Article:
You see, in those days — and particularly in small, rural Indiana towns — our community life in the winter revolved around basketball. We were ecstatic when we won. And when we lost, the despair belonged to us all. Some call the 1950s and 1960s the “Golden Age” of Indiana high school basketball. For me, that rings true. It was during this time that I developed a love for the game that remains just as fervent after all these years.

These days, my fandom has expanded to include the Indiana Pacers and the Indiana Fever, whose games I attend regularly. I root for  my two alma maters, IU and Butler, while maintaining a loyalty to the Purdue Boilermakers that I inherited from my father.

I know I’m not alone. In its own way, basketball is special to all Hoosiers. It is implanted deep in the Indiana collective unconscious.

And it’s part of what makes 2021 such a source of great pride for the people of our city. This March, we will host the Men’s and Women’s Horizon League as well as the Men’s and Women’s Big Ten basketball championships. When you layer on top of that the entire “March Madness” NCAA Men’s Division I Basketball Tournament, it simply confirms that Indianapolis is indeed the “Basketball Capital” of America.

To progress in one’s lifetime from idolization of my hometown team and its heroes to being part of Indianapolis serving as host city for the basketball world in March and April of 2021 — well, it is a dream come true.

And that dream took a lot of work. I want to thank all who have made this “once in a lifetime” opportunity possible. And, of course, thank you to my hero, Jim Callane, for providing me a path to the game that I love so much and hold so dear.

Eric Hunter: ‘Never once betrayed me’

An Indy native, Hunter played at Tindley and was voted City Player of the Year by the Indianapolis Boys Basketball City Coaches Association in 2018 as a senior. He is now a star guard playing basketball at Purdue.

If you love the game, it will love you back. I’ve been around basketball my whole life and have felt the joy and the heartbreak from it. But it has never once betrayed me. It will always be a huge part of my life.

Gov. Eric Holcomb: ‘A great equalizer’

Eric J. Holcomb is the 51st governor of Indiana. He says when he travels overseas as governor to recruit business, “hoops diplomacy” has broken down many a language barrier and strengthened international relationships in countries from Israel to India to Japan and places in between.

Basketball is part of Indiana’s DNA, our core identity and our globally identifiable trait. So it’s perfectly fitting that all of March Madness will happen on Hoosier hard courts and inside our great cathedrals to the game. Assembly Hall. Hinkle Fieldhouse. Mackey Arena. Bankers Life Fieldhouse and culminating in Lucas Oil Stadium, where so many past Final Fours have been hosted. You’d be hard pressed to find a better starting five basketball venues than those faves.

It’s impossible to overstate the importance and emotion of basketball in my home state. Go into any barbershop in Indiana and you’re likely to find yourself in a heated discussion about yesterday’s score or even one settled in the 50s.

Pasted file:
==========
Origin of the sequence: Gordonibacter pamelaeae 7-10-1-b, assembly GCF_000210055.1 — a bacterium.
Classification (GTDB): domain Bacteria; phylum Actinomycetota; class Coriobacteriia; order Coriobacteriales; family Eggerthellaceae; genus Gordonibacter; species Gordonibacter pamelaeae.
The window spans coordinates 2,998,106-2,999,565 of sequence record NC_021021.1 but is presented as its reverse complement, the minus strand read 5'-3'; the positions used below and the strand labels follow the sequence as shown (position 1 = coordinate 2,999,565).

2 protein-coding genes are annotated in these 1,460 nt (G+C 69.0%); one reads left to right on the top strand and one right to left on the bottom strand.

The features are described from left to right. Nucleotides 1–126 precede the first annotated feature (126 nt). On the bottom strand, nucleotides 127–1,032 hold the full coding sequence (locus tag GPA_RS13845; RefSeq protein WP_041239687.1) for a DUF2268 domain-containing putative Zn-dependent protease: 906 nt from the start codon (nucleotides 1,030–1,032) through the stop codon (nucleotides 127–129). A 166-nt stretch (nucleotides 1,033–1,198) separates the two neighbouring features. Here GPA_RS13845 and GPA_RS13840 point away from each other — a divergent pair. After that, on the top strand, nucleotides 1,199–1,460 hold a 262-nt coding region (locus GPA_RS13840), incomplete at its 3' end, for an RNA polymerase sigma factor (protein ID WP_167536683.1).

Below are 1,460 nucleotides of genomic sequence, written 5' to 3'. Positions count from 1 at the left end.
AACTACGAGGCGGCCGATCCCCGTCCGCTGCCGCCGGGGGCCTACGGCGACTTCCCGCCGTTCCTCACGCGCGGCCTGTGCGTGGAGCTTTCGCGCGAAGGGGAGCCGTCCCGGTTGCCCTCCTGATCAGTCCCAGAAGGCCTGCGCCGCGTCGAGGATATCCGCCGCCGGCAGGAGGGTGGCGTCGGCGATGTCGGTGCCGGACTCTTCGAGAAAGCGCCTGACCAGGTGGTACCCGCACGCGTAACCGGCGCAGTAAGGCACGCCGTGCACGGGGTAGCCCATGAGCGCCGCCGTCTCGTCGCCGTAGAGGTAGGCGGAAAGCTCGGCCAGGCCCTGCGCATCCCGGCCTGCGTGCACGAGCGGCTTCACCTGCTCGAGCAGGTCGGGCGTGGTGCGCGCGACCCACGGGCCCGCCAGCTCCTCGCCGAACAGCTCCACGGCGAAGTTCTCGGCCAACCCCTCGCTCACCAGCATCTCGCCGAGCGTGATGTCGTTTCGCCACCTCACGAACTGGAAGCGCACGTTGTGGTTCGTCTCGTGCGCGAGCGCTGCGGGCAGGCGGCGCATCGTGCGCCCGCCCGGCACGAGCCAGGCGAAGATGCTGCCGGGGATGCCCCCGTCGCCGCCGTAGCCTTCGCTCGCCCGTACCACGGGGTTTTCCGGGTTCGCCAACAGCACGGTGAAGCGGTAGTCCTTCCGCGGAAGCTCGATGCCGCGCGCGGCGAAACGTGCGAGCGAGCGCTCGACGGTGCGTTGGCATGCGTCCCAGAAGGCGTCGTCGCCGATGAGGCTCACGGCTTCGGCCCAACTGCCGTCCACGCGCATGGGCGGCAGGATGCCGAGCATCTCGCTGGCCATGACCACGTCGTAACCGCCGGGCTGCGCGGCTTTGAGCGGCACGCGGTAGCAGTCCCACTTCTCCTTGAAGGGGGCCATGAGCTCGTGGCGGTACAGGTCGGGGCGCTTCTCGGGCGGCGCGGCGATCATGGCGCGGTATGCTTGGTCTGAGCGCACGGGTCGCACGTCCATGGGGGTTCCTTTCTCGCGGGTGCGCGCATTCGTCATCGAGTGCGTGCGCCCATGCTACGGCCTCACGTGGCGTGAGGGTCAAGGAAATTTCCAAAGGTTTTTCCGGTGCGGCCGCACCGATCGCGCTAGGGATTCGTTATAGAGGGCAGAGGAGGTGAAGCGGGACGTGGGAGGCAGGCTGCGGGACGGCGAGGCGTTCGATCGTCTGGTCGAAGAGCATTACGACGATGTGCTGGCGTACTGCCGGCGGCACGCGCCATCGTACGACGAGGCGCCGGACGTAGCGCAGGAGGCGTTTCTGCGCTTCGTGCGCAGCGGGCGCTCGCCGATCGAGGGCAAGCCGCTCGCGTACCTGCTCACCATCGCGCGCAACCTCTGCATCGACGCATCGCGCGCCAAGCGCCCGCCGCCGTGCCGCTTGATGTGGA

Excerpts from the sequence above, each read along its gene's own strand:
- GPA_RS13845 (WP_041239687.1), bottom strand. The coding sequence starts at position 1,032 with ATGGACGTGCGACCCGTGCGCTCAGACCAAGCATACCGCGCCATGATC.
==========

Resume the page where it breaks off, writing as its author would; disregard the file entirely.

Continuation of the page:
In fact, some of our most well-known Hoosiers are legendary and will forever go by one name. Oscar. Larry. Reggie. Royalty like Keady, Knight, Digger, Wooden.

Yes, basketball knows no time or boundary in the heart of the heartland. In fact, when I travel overseas as Governor to recruit more business, “hoops diplomacy” has broken down many a language barrier and strengthened international relationships in countries from Israel to India to Japan and all places in between.

But maybe most special about this sport is its fundamentals as a great equalizer; a common interest that creates friendships across race, class, geographic and educational differences. Whether on a school team, at a pick-up game or 3-on-3 tournament, or making a basket in all 92 Indiana counties — each experience instilled in me a number of traits: Practice (hard). Be on time. Support your teammates. Be coachable. Seek to improve.

For many Hoosiers, those traits carry on throughout our adulthoods and professions, and I am certainly no exception. 

Many of those same characteristics, learned on the court, have put Indiana in a position to host this pandemic-altered March Madness.  

The NCAA couldn’t have picked a more appropriate place to host this once in a lifetime March Madness and, rest assured, when that final buzzer sounds and nets are being cut down, I know every Hoosier teammate involved will have contributed to one of the most safe, healthy, competitive and fun tournaments that’s ever been seen.

It’s March in Indiana…which means it’s time to shoot the rock (not bricks), re-watch the greatest sports movie ever made – “Hoosiers” – and watch a No. 12 upset a 5!

Follow IndyStar sports reporter Dana Benbow on Twitter: @DanaBenbow. Reach her via email: [email protected].